resourcesABOUT MT AUTHOR GUIDELINES CLASSIFIEDS EDITORIAL CALENDAR MEDIA GUIDE MASSAGE MART SCHOOLS & EDUCATION FEEDBACK
Introduce Your Patients to Collagen Induction Therapy
Cutaneous (skin) aging generally occurs from either intrinsic or extrinsic processes. Intrinsic aging results from natural skin tissue damage and degeneration.
Alcohol Consumption Strongly Linked to Risk of Colorectal Cancer
Alcohol intake is one of the primary risk factors for many human cancers, and is strongly associated with cancers of the oral cavity, pharynx, larynx, esophagus, liver, breast, and notably, the colon and rectum.
Five Element Acupuncture Can Enhance Your Practice
For eight years I have been teaching and supervising TCM students at an acupuncture college in Colorado, in Five Element acupuncture.
Drug War Rages in Wisconsin
Based on its actions over the past 15 years (review the sidebar in the app version of this article), controversy and the Wisconsin Chiropractic Association seem to go hand in hand.
"Turn, Turn, Turn"
Many people are credited with saying, "If you remember the '60s, you really weren't there." Given the fact I didn't become a teenager until 1970, I actually do remember the '60s (or at least part of it). And as a child of the '60s, I was, of course, influenced by the music.
Chinese Medicine: The Natural Way to Children's Wellness
As a child, I did not like going to the doctor. For the most part, when I had to go I wasn't feeling good to begin with, and I was heading into a sterile environment to be awkwardly probed by a man in a white coat for a very short, impersonal period of time.
Chronic heightened emotional states create a perfect breeding ground for illness. Through my practice I noted the increasingly obvious relationship between one's mental focus on negative thinking, emotions, resistance to experiencing feelings and disease.
Correcting Dysfunctional Movement Patterns – Is Local Treatment Enough?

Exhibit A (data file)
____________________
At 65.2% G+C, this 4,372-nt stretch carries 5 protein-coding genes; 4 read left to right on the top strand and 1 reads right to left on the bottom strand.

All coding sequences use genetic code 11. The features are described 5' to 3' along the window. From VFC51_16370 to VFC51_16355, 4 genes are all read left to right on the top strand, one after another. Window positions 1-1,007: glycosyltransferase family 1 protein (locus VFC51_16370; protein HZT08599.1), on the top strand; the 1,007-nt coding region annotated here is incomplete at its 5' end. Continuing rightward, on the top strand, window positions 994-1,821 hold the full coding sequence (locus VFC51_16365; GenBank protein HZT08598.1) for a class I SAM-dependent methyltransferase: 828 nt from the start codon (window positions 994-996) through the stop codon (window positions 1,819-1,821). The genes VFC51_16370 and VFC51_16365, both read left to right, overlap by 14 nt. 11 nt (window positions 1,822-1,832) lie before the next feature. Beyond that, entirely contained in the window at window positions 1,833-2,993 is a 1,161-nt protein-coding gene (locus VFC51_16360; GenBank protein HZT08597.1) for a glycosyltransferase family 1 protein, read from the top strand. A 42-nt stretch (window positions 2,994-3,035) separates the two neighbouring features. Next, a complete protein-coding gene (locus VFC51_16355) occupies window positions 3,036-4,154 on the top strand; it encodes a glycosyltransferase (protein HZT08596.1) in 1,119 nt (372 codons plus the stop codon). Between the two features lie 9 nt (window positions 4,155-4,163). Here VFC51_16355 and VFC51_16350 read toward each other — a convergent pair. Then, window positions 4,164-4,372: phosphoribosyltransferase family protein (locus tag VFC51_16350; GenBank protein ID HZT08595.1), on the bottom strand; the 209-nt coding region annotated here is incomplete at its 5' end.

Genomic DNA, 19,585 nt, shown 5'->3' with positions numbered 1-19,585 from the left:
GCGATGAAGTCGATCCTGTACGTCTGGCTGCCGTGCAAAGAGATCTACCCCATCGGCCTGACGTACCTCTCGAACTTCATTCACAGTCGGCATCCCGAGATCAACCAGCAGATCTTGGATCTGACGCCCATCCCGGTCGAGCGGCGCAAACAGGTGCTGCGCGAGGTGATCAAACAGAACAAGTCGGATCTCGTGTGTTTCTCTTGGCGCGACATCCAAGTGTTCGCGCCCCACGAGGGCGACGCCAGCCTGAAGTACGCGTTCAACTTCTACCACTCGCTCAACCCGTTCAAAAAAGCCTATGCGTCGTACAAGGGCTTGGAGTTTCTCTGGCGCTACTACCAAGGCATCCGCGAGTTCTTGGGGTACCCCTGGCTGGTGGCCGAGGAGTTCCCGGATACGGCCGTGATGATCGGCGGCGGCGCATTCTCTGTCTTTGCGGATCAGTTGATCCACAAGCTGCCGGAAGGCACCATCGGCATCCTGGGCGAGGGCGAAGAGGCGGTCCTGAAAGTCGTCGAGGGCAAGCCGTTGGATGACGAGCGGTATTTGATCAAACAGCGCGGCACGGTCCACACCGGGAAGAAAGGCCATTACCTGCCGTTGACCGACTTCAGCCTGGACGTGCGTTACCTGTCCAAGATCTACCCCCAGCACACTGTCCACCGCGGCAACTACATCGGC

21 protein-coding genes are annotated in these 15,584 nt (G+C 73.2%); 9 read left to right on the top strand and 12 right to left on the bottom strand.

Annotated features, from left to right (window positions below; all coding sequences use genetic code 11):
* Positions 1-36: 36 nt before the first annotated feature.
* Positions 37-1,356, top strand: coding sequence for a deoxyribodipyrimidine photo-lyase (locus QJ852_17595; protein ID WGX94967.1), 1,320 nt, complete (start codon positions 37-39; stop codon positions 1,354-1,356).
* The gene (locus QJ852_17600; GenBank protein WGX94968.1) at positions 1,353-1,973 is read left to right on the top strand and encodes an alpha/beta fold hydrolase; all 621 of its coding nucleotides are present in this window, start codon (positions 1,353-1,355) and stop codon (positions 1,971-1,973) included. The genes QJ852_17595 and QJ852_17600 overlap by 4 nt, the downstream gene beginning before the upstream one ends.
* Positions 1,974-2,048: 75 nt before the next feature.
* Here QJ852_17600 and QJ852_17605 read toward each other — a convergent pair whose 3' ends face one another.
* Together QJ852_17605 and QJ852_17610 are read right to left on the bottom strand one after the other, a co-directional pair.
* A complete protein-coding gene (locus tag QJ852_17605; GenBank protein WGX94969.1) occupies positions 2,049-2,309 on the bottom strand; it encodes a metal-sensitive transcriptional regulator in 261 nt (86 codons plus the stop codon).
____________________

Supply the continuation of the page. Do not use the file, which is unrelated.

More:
It is widely believed that mechanical, non-traumatic back pain is largely related to dysfunctional or compensatory movement patterns the body has adopted over time.
The McGill Approach to the Lower Back (Part 1)
Stuart McGill, PhD, brings a unique combination of tools to the table. He is a scientist who also functions as a clinician. He describes himself as a medical consultant who is referred challenging patients. He is both evidence based and practical.
The Acupuncture Now Foundation: What Our Profession Needs
Although acupuncture is growing in popularity it continues to be underutilized due to misunderstandings about its true potential. Only a fraction of those who could be helped by acupuncture know enough to seek it out.
The Power of Mu Xiang to Treat Irritable Bowel Disease
Bloating and gas pain is something that everyone has had to deal with at one point or another; however, that's usually reserved for holiday dinners and other large gatherings.
Treating Menopausal Women in Your Practice
I love what I do for a living. It's a great way to trade health for bread. And no topic of health, with the right bedside manner, is taboo.
Giving Chiropractic Some Much-Needed PR
Public relations has not always been the chiropractic profession's strong suit, a shortcoming that has subjected the profession to countless attacks on its legitimacy and seemingly perpetual confusion among the public and the health care world as to the skills and services doctors of chiropractic provide.